The Veni grants are part of the Talent Scheme of NWO and are aimed at excellent researchers who have recently obtained their doctorate. The grants of up to € 280,000 confirm the quality and innovative nature of their research and help to further establish themselves in their field.
Towards a molecular understanding of collagen failure
Dr Giulia Giubertoni will perform research into the molecular origin of the disrupted functionality of collagen that is associated with a particular bone disorder, osteogenesis imperfecta (OI) or brittle bone disease. OI is a life-changing, occasionally lethal, disease that affects 1:15000 newborns, compromising the quality of life because their fragile and deformed bones are frequently fractured. No effective cure is so far available for OI.
Although the genetic mutations causing OI are known, there is little understanding of the molecular aspects underlying the irreversible mechanical failure of bones. Giubertoni hopes to contribute to an understanding of the origins of OI by elucidating how mutations affect the hydration, molecular structure, and viscoelastic properties of collagen - the protein that allows bones to bear a load without breaking. With advanced spectroscopic techniques, nano-indentation and rheology experiments she will correlate the collagen structure with its mechanics on different length scales. She will also characterize the effect of mutations on the hydration and mechanical properties of collagen that is produced by healthy and diseased cells. She will conduct her research at the group of Prof. Sander Woutersen at the Van 't Hoff Institute of Molecular Sciences, in close cooperation with the Soft Matter group of Prof. Daniel Bonn at the UvA's Institute of Physics and collagen and OI researchers at Amsterdam UMC, TU Delft, Radboud Medical Center and Max Planck Institute for Polymer Research in Mainz.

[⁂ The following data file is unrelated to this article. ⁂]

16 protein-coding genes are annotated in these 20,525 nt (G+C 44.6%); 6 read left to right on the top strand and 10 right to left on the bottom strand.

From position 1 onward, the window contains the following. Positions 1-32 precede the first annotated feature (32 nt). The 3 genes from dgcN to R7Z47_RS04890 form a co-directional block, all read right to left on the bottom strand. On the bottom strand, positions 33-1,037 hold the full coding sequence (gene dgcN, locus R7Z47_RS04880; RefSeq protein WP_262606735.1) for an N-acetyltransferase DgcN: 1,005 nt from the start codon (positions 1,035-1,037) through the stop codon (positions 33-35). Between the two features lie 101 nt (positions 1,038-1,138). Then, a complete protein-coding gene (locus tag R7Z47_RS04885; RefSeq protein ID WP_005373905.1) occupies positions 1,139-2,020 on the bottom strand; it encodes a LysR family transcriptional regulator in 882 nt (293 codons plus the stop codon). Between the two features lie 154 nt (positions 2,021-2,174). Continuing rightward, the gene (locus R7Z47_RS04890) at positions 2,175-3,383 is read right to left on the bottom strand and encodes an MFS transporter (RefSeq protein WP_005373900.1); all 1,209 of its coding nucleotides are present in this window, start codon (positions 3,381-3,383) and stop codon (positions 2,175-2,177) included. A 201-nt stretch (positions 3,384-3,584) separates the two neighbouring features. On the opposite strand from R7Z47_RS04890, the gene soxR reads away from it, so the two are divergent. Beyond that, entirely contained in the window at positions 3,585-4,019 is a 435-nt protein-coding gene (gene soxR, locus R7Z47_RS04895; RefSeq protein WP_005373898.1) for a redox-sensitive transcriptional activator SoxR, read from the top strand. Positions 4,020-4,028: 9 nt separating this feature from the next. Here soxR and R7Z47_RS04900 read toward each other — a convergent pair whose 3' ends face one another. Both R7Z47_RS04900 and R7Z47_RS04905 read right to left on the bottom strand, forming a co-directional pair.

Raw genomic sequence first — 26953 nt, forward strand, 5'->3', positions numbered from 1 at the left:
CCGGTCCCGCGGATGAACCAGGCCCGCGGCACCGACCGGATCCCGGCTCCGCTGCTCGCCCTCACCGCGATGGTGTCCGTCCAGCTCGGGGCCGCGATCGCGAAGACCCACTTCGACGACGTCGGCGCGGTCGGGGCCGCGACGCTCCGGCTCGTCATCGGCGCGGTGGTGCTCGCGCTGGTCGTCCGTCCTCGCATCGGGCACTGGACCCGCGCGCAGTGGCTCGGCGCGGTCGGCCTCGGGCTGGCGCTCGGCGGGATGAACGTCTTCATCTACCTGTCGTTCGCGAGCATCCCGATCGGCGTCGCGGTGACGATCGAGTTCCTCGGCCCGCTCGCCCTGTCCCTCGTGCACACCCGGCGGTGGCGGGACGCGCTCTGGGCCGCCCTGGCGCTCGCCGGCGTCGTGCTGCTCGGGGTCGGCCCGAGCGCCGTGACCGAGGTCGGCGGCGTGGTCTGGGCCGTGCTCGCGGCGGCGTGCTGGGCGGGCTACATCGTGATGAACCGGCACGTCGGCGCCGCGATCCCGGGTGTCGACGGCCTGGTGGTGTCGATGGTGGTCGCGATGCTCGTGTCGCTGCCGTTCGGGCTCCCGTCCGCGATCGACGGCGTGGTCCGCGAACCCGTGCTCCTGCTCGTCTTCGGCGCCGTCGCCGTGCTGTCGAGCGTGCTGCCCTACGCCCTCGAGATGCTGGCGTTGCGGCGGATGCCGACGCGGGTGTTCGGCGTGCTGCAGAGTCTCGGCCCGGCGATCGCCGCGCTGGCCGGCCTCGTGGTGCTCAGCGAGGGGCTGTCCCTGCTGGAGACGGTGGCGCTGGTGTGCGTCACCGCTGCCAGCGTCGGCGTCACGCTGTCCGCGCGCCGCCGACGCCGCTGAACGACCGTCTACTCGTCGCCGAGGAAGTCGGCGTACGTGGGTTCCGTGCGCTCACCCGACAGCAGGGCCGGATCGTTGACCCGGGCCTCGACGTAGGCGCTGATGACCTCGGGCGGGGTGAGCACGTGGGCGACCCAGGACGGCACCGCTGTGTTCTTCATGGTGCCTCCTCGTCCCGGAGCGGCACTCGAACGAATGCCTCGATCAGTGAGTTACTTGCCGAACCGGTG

Developing sustainable and environmentally benign chemistry
Chemical processes primarily rely on petroleum-derived solvents that can be toxic and often lead to organic waste that draws serious environmental and health concerns. For a future sustainable society and economy, more environmentally benign chemical technologies have to be developed - for instance using water as a solvent. Water is usually incompatible with the reaction conditions of traditional chemistry, but Eisenreich proposes to develop bio-inspired nanoreactors that allow chemical reactions to be carried out in pure water. To further enhance sustainability, he plans to use (sun)light to power the chemical processes.
Eisenreich sets out to develop a modular and recyclable platform based on the combination of water-soluble polymeric nanoparticles with recently developed state-of-the-art photoredox catalysts. The latter can unlock many challenging chemical transformations under mild conditions and have the prospect of employing sunlight as a free and sustainable energy source. The polymeric nanoparticles provide a hydrophobic interior to accommodate reactants and catalysts in high local concentrations, which considerably increases the conversion efficiency. In his Veni-research, Eisenreich aims to design and synthesize highly active nanoparticles and use them in demanding dechlorination and trifluoromethylation reactions, while harvesting low energy (sun)light for photocatalysis. He will perform his research in the Flow Chemistry research group of Prof. Timothy Noël at the Van 't Hoff Institute for Molecular Sciences.